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Posts tagged ‘Pendleton shirt’

Wool & Prince

Wool & Prince

You’ve heard about it on the radio, seen it on YouTube, read about it in the paper and on innumerable blogs  all over the world. Yes, we are talking about the 100 Day Shirt by Wool & Prince, the new company Kickstarted  by Mac Bishop. We have fielded quite a few queries about this project because the shirt Mac wears in his video is actually a Sir Pendleton. So, here are some Pendleton answers to your Wool & Prince questions.

Was Pendleton aware that their shirt was being used by Wool & Prince?

Yes, we were aware the shirt worn in the video is a Sir Pendleton. Mac Bishop is a proud member of the sixth generation of Pendleton’s Bishops, and he’s worn Pendleton products his entire life.

Were you surprised by Wool & Prince’s claim that your Sir Pendleton was wrinkle and odor-free after being worn for 100 consecutive days without cleaning?

We were not. We have been making men’s wool shirts for 90 years, and we understand the attributes of wool. Even though there is no such thing as a self-cleaning shirt, a wool shirt will refresh itself when allowed to rest after a wearing. We’re excited that Wool & Prince is illuminating the qualities of wool to new consumers.

Have you ever subjected any of your wool shirts to a similar test?

Pendleton’s consumers have been wear-testing our Men’s shirts since 1924. That’s why we’re not surprised at the outstanding results.

Is Pendleton producing the Wool & Prince brand?

No. Mac Bishop has developed his own fabric and sourced production independently.

Is Pendleton planning any changes to the line based on the excitement generated by Wool & Prince’s slimmer fit shirts?

We have been doing great business with our Fitted shirts, which we introduced years ago. Our contemporary brand, The Portland Collection, offers a trim fit, and this fall we are launching a new brand, Thomas Kay, celebrating our founder and 150 years of weaving in America. The garments in this collection (including new shirt models and fabrics) have a modern, tailored fit. Which is all just our way of saying that we have been working on a more body-conscious fit for a few years.

For those of you who haven’t seen it, you can watch the Wool & Prince video here.

For excellent background on Wool & Prince, read Fast Company’s profile .

And for more information on wool, see our website.

Jack Kerouac and Pendleton

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“Hi, my name is Daniel Glicker, and I’d like to work with Pendleton for a film I’m doing, an adapation of Jack Kerouac’s On the Road.”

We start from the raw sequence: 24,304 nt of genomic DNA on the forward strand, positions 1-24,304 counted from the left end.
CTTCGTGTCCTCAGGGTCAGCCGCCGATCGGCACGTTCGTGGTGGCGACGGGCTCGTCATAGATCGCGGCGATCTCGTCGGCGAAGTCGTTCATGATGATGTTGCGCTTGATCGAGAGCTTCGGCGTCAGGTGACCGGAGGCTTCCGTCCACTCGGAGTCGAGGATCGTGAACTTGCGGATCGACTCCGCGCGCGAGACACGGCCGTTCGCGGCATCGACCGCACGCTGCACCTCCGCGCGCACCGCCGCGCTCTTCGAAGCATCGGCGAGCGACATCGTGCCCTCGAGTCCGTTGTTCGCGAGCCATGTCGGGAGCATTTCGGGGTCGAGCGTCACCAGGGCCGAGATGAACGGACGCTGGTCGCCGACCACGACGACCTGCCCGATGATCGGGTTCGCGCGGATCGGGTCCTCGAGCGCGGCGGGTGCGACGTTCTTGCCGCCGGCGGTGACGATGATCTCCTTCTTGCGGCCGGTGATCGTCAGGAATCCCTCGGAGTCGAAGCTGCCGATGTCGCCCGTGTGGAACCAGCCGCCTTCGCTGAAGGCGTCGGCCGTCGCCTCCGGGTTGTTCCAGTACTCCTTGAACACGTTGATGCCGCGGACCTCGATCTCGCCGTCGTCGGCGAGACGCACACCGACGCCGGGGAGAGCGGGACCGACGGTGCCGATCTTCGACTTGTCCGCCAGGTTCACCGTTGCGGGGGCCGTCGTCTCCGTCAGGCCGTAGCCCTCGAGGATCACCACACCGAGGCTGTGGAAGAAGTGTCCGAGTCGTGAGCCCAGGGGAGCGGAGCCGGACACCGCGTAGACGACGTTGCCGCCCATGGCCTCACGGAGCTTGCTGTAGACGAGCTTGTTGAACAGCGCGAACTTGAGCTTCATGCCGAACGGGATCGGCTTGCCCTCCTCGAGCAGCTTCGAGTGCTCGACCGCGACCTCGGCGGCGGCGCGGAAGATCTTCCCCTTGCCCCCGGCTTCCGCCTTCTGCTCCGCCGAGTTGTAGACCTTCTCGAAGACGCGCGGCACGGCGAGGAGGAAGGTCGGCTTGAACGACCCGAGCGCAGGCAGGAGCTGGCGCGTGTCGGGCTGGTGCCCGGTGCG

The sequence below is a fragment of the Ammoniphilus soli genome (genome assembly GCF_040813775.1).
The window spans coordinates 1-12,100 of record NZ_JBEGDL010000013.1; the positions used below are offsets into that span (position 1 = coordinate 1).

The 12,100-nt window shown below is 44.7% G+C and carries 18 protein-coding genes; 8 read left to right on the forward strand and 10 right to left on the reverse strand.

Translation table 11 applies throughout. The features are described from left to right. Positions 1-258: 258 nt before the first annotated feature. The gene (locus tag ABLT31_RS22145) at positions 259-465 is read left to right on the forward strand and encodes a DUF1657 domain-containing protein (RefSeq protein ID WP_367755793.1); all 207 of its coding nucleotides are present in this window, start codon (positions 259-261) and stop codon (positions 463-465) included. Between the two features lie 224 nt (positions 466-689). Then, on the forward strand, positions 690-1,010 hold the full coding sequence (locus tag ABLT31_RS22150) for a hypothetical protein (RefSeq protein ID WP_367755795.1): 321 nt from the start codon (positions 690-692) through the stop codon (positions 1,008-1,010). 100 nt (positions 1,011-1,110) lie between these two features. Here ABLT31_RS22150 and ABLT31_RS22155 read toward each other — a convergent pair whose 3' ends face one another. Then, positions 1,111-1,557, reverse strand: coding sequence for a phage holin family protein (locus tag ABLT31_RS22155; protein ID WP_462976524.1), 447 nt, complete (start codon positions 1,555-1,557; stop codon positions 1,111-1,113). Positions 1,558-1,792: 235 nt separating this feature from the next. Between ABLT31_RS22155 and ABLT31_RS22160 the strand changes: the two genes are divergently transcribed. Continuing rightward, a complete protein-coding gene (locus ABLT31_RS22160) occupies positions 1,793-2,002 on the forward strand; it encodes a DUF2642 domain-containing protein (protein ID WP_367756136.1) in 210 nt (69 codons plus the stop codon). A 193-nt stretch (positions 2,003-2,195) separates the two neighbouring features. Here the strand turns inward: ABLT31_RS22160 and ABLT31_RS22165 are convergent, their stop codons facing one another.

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That was an exciting phone call to receive. For those of you who don’t know, Danny Glicker is the Oscar-winning costume designer who dressed Sam Riley, Garrett Hedlund, Kristen Stewart and many more for their roles as Beat pioneers. He shopped vintage heavily, but the demands of filming require multiples of nearly every garment. Those are difficult to come by when you are searching out garments made in the 1950s.

That’s where Pendleton came in. We supplied Mr. Glicker with some new shirts made in plaids drawn from our archives, which he tailored to match our earlier specs. Because he is an exacting perfectionist, he also re-labeled the shirts with vintage tags we provided. And then, using processes known only to costumers, he weathered them to suit the road-battered, nonconformist lifestyle of Sal Paradise and Dean Moriarty, the novel’s protagonists.

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Premiering at Sundance this year is “Kill Your Darlings,” a film about one of the more infamous episodes in Beat history. With Jack Huston as Jack Kerouac and Daniel Radcliffe as Alan Ginsberg, this is a fantastic cast.  And it is not another reworking of On The Road. This is a the story of an actual death, possibly murder, possibly self-defense, that echoed through the tightly-knit  Beat Generation. We also worked to provide Pendleton shirts for this set of Beats.

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Kill Your Darlings

These movies demonstrate the lasting impression made by Jack Kerouac on American literature. The story of his life, echoed in his works, resonates with iconoclastic spirit.

On The Road has never been out of print since it was first published by Viking in 1957. Here is a tour of the book’s covers, decade by decade along with some shots of the author. These shots of Jack Kerouac explain why costumers sought out Pendleton.

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Happy Valentine’s Day. Some Pendleton romance.

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